At UFC 154 in Montreal Saturday night, Georges St-Pierre defeated Carlos Condit by unanimous decision to unify the UFC welterweight championship.
In some ways, the action of the fight was an oasis in the sprawling desert of speculation over a superfight between St-Pierre and middleweight champion Anderson Silva. Most people believe Silva is not only the best active fighter in any weight class, but the best MMA fighter of all time. St-Pierre is second or third on pretty much everyone's current pound-for-pound short list.
Cowboys Stadium has been tossed around as a potential venue (per ESPN.com) for such an event.
Just when you think the dust is about to settle on all this, a stiff breeze (or a Class 5 tornado) comes along and whips everything back up into the air. Last night, the role of the sandstorm was played by one Dana White, president of the UFC.
"It’s just the matter of sitting down and seeing what’s right for everybody," White told Bleacher Report in an interview. "I want Anderson Silva to love this fight and want it. I want Georges to love this fight and want it, because they’re both gonna make a [expletive]load of money, that’s a no-brainer. I want them to want it for the right reasons. This is more of a legacy fight. This is the pound-for-pound fight.”
In answering the onrush of post-fight questions on the topic, St-Pierre was characteristically noncommittal.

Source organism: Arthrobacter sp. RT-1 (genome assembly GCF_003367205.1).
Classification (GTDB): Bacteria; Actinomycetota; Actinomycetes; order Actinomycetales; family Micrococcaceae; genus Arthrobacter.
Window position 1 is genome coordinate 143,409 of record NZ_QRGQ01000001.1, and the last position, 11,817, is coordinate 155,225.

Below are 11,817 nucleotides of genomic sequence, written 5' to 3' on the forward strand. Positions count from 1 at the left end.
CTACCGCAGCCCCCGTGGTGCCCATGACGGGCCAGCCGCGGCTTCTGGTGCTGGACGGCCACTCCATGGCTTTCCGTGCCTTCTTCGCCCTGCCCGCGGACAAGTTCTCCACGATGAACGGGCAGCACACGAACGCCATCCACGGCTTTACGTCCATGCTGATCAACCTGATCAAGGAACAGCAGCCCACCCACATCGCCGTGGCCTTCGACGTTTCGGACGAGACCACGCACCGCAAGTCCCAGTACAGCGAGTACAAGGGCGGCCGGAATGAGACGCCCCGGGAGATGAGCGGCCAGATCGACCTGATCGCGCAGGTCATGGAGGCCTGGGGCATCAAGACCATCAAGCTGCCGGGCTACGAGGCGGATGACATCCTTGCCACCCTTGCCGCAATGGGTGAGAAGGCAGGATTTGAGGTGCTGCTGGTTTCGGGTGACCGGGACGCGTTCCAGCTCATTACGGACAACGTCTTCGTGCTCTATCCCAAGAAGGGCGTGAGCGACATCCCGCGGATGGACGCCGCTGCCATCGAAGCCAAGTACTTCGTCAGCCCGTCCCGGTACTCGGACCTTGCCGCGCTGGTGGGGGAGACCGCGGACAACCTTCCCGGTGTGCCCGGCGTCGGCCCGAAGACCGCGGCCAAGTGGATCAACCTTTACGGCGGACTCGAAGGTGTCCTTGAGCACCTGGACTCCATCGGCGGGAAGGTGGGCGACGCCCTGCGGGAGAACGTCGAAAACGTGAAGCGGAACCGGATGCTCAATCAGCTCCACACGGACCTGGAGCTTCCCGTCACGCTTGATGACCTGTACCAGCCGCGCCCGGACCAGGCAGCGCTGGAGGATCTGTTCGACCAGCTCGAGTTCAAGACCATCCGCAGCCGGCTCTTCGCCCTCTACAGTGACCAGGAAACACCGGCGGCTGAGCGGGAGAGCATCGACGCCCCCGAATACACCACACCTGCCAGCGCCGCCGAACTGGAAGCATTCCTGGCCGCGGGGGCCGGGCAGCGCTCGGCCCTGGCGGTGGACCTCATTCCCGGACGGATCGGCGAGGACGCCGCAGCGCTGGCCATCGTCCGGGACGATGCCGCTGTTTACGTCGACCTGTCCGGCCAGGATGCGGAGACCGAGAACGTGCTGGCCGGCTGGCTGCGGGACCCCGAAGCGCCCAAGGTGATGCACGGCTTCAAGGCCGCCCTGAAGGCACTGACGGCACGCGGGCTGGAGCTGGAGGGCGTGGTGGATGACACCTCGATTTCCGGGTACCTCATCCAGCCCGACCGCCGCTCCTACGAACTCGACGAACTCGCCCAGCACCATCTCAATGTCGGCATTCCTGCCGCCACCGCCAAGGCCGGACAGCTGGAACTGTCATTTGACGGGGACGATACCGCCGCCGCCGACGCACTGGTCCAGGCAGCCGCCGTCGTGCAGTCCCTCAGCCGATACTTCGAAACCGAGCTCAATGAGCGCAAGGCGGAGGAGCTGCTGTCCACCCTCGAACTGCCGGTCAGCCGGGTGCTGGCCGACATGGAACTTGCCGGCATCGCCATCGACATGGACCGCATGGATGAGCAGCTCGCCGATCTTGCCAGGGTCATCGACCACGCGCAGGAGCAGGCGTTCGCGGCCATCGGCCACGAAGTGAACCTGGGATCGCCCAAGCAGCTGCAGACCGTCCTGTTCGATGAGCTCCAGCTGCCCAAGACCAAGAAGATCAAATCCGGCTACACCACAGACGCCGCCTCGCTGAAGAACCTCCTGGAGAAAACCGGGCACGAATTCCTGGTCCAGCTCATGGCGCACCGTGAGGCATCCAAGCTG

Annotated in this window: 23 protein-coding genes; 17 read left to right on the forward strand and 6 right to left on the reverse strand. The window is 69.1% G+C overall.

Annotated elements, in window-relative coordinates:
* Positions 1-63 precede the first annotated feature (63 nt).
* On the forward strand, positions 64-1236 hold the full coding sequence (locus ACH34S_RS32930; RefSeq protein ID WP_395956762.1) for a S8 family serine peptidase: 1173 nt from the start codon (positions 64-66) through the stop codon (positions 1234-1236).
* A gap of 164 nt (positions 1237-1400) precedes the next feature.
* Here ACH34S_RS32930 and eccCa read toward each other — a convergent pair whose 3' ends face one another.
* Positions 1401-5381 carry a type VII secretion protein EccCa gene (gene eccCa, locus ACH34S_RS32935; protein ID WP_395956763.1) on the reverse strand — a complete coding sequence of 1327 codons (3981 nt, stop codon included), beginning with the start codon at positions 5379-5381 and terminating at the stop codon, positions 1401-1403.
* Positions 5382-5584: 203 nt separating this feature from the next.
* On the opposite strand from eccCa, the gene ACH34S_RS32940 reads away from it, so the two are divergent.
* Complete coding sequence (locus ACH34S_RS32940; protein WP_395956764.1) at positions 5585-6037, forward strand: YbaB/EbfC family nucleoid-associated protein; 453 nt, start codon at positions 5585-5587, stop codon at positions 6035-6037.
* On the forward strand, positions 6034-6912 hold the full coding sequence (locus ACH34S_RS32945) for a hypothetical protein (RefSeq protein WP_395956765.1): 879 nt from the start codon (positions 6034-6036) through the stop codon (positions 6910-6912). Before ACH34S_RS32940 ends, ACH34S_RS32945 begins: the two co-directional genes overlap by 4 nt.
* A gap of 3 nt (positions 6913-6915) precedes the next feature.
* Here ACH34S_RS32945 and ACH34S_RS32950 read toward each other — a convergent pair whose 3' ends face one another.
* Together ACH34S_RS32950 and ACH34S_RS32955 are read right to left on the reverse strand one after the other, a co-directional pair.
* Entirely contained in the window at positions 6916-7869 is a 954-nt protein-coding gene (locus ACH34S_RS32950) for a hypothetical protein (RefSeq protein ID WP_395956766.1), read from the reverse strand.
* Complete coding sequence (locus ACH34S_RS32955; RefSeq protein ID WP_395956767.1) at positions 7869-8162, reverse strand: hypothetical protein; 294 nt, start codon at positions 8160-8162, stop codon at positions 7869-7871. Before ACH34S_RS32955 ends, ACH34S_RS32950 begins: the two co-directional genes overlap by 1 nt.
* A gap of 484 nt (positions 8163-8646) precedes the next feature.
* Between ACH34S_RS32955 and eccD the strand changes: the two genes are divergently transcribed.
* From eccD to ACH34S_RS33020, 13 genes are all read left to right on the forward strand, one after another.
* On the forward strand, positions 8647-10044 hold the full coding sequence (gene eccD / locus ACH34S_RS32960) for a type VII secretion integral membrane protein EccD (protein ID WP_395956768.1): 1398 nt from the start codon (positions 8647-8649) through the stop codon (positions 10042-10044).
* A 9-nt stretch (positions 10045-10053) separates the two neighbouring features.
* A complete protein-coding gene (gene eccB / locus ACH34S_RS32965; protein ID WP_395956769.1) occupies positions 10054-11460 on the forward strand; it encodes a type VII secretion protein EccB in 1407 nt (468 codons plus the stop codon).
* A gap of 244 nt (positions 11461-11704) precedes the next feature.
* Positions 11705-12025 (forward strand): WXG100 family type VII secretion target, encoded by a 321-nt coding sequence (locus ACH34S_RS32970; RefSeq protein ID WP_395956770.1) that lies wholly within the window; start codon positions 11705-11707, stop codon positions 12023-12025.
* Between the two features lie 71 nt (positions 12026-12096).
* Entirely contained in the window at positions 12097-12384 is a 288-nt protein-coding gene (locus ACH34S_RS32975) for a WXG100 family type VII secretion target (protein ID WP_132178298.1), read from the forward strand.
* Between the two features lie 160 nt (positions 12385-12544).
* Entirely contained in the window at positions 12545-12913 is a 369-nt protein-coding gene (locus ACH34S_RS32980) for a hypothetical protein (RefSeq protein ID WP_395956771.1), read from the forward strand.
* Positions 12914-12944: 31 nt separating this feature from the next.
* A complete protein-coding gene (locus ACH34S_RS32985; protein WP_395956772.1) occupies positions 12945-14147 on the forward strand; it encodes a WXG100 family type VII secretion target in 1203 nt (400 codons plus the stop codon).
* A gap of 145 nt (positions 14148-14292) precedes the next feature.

"I need to take some vacation to think about it to see where I put my career," he said (per MMAFighting.com) after his win. "I want to make the best decision for myself and the fans."
Silva, who attended the event as a spectator and to help corner his friend and countryman Rodrigo Damm, sounded a similar note.
"Georges St-Pierre? Yes...But I am not the boss," Silva said. "Dana White is the boss. I work for the UFC."
With GSP returning from a 19-month injury absence and dispatching a seriously elite fighter in Condit, the fighters seeming to keep the door open to such a possibility and the UFC's president apparently committed to making it happen, there seems to be a good chance of this fight happening—possibly by next spring or summer.
It could provide the financial and public relations shot in the arm for a sport and a promotion suffering from a serious case of growing pains.
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